So when surveying the field as a library student, it can feel like entering the twilight zone. This is the sense I get from a recent survey by the American Association of School Librarians (AASL) which shows that school libraries’ budgets have declined at the same time as their value and effectiveness in promoting student achievement has been increasingly well-documented.
Despite their obvious value, publicly-funded libraries have been under siege. The list of cuts reported on the ALA website goes on and on: reduced service hours and services, layoffs, budget cuts, and even outsourcing. Jackson County, Ore., has turned its public libraries over to private management in response to a budget shortfall that threatened to eliminate library services altogether. As a result, service hours have been cut by half and full time staff by a third.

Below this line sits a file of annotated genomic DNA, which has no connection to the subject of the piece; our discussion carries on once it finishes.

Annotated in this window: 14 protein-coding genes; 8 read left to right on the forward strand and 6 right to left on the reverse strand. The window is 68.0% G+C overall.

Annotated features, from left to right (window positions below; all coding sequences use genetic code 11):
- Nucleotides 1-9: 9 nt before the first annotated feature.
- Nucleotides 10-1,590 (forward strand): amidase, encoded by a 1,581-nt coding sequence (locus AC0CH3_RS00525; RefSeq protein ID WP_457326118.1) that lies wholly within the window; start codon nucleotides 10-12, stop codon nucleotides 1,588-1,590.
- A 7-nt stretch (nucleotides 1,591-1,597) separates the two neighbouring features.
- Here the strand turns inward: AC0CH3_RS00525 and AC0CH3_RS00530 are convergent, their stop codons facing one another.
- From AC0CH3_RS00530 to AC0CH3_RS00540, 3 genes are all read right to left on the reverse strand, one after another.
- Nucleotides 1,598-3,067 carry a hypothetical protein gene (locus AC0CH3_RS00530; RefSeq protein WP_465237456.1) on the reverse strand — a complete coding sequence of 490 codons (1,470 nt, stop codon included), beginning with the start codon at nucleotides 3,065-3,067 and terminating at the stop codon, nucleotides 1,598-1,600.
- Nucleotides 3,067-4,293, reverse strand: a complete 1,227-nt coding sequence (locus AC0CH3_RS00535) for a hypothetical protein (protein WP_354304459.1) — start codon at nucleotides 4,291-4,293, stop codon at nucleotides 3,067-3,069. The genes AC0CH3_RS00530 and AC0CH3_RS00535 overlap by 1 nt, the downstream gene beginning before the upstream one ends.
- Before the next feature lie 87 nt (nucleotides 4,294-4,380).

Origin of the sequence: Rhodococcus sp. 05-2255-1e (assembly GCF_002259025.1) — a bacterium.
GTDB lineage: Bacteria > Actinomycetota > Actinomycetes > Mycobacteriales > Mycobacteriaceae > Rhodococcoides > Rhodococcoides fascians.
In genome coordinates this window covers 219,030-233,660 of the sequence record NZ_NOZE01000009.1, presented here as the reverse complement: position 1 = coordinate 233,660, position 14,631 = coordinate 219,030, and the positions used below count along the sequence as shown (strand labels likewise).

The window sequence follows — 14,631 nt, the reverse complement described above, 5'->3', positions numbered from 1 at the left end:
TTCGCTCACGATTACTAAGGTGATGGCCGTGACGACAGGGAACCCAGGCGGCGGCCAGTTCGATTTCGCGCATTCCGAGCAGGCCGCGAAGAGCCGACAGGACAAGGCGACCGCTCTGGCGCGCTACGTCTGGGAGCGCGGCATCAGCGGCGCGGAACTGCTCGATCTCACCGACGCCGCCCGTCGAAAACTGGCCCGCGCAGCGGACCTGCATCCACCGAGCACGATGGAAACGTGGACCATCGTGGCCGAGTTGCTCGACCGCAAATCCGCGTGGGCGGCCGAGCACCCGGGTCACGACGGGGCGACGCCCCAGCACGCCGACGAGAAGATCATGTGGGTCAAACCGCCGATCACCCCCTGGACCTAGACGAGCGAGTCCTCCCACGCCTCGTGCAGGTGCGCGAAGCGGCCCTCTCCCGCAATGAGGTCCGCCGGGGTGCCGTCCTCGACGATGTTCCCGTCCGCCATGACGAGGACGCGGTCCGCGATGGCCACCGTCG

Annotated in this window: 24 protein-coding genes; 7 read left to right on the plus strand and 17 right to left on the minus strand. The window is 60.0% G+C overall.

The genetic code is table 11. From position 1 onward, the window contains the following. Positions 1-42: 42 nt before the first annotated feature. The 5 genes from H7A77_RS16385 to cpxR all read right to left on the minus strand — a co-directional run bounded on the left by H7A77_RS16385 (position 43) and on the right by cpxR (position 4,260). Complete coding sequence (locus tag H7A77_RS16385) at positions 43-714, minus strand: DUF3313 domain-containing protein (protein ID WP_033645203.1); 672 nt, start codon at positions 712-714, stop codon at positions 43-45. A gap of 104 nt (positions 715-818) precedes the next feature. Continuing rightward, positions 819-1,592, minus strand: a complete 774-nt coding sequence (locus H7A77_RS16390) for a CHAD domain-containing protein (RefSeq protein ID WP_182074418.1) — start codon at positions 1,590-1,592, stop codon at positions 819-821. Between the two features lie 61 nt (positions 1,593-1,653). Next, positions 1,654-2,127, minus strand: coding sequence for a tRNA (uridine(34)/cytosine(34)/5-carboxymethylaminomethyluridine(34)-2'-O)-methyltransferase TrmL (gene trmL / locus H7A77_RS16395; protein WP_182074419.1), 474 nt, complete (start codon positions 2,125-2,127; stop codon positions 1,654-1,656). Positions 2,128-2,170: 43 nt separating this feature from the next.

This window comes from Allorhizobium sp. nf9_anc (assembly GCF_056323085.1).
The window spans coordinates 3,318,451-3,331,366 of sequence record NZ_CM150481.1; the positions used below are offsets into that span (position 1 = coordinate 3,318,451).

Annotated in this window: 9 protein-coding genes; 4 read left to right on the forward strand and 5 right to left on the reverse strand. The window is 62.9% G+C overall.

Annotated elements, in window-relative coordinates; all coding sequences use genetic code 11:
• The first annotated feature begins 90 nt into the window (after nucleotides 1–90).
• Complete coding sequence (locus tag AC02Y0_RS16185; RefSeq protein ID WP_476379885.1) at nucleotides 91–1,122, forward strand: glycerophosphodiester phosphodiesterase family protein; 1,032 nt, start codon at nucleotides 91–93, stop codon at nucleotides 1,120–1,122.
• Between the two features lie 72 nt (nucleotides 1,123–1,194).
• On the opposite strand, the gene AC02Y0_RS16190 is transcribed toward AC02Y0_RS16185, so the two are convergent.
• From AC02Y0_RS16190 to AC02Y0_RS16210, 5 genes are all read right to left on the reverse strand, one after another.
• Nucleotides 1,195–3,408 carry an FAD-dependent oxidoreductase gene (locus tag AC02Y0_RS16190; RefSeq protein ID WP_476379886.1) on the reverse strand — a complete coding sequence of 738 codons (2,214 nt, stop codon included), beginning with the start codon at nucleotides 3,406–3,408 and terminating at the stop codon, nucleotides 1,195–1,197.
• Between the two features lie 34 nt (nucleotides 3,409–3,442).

As the economy worsens, these trends are likely to accelerate. Many believe that privatization offers the only remedy to public services in dire financial straights. Even libraries that are not outsourced are increasingly pressured to act more like a business. “Accountability” has become the new buzzword for all public services alleged to be sapping the public dime.
Increasingly, outside consultants, usually from the private sector, are brought into eliminate waste in public services. Here in Seattle, the public school system recently hired McKinsey and Co., consultants to Enron among others, to observe and make recommendations on how to improve school performance while cutting costs. If their track record proves any indicator, their report will suggest marginalizing teacher’s unions, closing schools and swelling class sizes, though research shows just the opposite is needed to help our schools.